Why Needham Needs a Plastic Bag Ban
In the United States today approximately 100 billion single-use plastic bags are used annually, meaning that each American citizen uses over 300 bags a year. This number is staggering when one thinks of the environmental hazards they cause. The effect of plastic bags can be seen throughout Needham with the amount of litter they cause. This is because of their light weight which allows them to easily be blown away and get caught in the environment. Though a single plastic bag from a store around town might not impact the environment too much, when all the bags from these stores monthly are added up, the environmental repercussions become apparent.
The Problem with Plastics
Plastics, unlike other waste, break down to hazardous microplastics (plastics smaller than one millimeter in diameter). The plants that make up the base of the food chain absorb these microplastics from the soil. Then, because plants make up the lowest bracket of the food chain, every creature above them is also introduced to these toxins. Chemicals in the plastics such as nonylphenol and bisphenol can cause endocrine disruption and other malformations within the body. Other potential dangers include impaired brain development, disabilities in learning and behavior, and increased likelihood of contracting breast and prostate cancers. And these dangers are only the ones we are aware of today.
Plastics are even more hazardous in the ocean. According to some estimates there are approximately 50,000 pieces of floating plastic per square ocean mile. These plastics entangle wildlife and poison them once ingested. In the Pacific Ocean, there are numerous congregations of trash created by currents and winds. There is one area, estimated to be the size of Texas, that has been dubbed the The Great Pacific Garbage Patch. Ninety percent of these man made ‘islands’ of trash are made up of plastics, the bulk of which are single-use carryout plastic bags. Plastic bags are the most common item in beach cleanups and the most common trash item seen in oceans.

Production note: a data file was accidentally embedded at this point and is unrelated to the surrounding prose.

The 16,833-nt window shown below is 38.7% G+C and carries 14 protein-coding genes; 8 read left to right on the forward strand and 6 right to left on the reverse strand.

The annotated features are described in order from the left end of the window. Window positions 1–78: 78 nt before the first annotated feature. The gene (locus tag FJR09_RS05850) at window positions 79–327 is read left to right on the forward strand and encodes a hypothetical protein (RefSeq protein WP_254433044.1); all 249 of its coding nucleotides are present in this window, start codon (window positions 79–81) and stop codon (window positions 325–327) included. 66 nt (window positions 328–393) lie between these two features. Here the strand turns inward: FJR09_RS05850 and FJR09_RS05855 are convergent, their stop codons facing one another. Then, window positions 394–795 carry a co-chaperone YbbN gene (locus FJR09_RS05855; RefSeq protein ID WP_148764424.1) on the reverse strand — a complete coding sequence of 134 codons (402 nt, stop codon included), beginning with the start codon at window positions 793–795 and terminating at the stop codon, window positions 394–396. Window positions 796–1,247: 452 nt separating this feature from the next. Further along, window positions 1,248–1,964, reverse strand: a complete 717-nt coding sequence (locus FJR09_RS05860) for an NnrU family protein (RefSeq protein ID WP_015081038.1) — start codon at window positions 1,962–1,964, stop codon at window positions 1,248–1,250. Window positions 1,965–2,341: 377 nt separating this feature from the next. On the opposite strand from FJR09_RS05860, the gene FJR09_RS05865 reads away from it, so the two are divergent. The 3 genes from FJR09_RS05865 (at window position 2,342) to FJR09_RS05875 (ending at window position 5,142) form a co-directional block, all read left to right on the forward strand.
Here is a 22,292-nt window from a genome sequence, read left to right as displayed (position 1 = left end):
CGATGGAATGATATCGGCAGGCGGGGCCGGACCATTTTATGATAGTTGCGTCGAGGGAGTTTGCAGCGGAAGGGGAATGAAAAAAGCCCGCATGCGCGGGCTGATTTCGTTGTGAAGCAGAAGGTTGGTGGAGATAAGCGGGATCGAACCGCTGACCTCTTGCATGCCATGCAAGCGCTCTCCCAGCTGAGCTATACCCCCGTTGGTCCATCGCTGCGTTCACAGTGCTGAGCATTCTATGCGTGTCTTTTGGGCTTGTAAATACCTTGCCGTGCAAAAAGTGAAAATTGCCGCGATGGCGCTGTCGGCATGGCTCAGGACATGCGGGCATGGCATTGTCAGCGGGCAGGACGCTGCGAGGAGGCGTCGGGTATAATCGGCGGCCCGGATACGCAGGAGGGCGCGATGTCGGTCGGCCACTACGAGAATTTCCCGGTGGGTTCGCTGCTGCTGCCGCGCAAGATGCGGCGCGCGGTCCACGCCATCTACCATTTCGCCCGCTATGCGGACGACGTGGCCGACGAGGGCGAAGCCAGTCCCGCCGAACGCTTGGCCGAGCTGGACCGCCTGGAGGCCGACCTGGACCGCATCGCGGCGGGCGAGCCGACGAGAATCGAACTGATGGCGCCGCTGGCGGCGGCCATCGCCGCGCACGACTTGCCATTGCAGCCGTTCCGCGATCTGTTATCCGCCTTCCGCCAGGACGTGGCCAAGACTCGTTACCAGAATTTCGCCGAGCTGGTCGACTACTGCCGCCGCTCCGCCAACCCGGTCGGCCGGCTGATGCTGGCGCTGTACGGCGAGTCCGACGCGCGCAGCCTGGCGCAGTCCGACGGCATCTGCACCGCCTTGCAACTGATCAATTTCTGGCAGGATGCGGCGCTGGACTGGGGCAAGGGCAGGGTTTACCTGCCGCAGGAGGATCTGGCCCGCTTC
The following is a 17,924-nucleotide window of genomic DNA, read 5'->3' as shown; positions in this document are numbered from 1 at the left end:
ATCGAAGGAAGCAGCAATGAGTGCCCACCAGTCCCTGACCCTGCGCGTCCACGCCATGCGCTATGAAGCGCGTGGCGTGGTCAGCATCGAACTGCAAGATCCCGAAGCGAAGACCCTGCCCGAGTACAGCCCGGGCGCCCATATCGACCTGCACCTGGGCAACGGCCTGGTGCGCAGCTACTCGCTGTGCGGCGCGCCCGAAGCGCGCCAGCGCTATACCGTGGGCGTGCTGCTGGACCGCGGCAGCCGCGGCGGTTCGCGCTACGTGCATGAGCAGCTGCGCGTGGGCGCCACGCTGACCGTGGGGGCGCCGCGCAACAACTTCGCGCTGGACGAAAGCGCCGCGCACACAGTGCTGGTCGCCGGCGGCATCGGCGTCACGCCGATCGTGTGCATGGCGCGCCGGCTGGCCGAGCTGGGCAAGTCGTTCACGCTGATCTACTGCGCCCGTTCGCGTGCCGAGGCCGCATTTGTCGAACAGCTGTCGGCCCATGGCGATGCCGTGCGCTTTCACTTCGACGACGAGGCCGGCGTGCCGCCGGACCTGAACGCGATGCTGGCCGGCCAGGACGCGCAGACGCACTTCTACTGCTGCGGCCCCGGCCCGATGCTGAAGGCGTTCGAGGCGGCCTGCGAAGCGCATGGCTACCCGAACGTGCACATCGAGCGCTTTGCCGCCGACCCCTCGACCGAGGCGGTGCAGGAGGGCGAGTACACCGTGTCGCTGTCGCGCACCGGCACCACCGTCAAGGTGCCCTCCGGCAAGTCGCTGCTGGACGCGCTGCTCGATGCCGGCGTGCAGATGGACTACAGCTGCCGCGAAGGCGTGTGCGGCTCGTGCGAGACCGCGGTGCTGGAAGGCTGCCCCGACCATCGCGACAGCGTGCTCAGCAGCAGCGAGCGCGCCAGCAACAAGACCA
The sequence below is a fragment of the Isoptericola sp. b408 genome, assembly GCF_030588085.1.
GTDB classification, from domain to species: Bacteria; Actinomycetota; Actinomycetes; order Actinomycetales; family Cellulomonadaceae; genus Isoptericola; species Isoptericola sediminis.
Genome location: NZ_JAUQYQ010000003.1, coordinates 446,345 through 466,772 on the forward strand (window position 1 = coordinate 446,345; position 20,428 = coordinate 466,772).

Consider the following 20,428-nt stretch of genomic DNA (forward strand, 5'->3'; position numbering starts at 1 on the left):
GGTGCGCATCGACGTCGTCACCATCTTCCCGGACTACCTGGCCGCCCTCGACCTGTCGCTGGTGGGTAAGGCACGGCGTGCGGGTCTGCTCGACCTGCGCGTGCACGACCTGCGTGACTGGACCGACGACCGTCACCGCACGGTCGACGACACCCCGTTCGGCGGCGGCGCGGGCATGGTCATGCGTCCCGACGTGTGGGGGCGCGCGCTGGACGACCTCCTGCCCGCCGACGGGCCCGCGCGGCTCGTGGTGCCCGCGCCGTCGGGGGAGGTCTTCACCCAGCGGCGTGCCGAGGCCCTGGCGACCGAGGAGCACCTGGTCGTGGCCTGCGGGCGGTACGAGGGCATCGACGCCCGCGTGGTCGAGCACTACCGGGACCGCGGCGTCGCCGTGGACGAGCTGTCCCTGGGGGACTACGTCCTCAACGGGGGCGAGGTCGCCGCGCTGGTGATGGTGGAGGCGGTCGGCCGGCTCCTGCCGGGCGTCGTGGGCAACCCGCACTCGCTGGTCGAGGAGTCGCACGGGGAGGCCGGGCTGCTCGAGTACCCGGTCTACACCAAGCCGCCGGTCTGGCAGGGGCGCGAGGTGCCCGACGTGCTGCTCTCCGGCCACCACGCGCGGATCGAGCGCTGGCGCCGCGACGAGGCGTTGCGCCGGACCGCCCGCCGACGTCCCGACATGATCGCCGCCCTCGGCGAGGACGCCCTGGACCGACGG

Plastic bags also pose an economic problem. Waste facilities buy recycling from the town, and the price at which they buy the waste depends on its quality. Plastic bags severely lower the quality because they are a nuisance to the waste facilities. They are a nuisance because they get caught in the conveyor systems at these facilities, requiring production to stop while the bags are pulled out. This drives down the desirability of our recyclables and the possible revenue the town can get with it as well.
How we can Combat the use of Plastic Bags
The enormous hazard of plastic bags can be combated by limiting or even eliminating their usage, one town at a time. Already in Massachusetts there are over thirty communities that have banned their use, including Newton and Brookline and, more recently, Wellesley. So the question is, will Needham be on the cutting edge of ‘going green’ or will we let the towns around us overtake us?
The proposed ban includes the following provisions:
- It prohibits the sale and distribution of plastic bags that are less than 4 mils in thickness.
- Larger stores which are greater than 3,500 square feet will have a six-month period to comply with the ban.
- Smaller stores which are less than 3,500 square feet will have a year to comply with the ban.
- The ban would also require that paper bags be 100% recyclable and be comprised of 40% post-consumer recycled content (an industrial standard).
- Exemptions from the ban would include thin-filmed bags that contain: dry cleaning, newspapers, produce, meat, bulk food, and wet items.
- It would be enforced by the health department, which would fine businesses for not complying.
Questions that often arise when planning waste management are: Can one municipality really make a difference? Shouldn’t a more comprehensive solution be the goal?
Often, complex problems need complex solutions; but large scale change is often most easily accomplished when broken down to smaller manageable pieces. To make a difference, Needham should take action now. To be able to reduce our national carbon footprint, it will take smaller actions from cities, towns, and communities first. Isn’t it time for Needham to stand up and help with the global effort to reduce pollution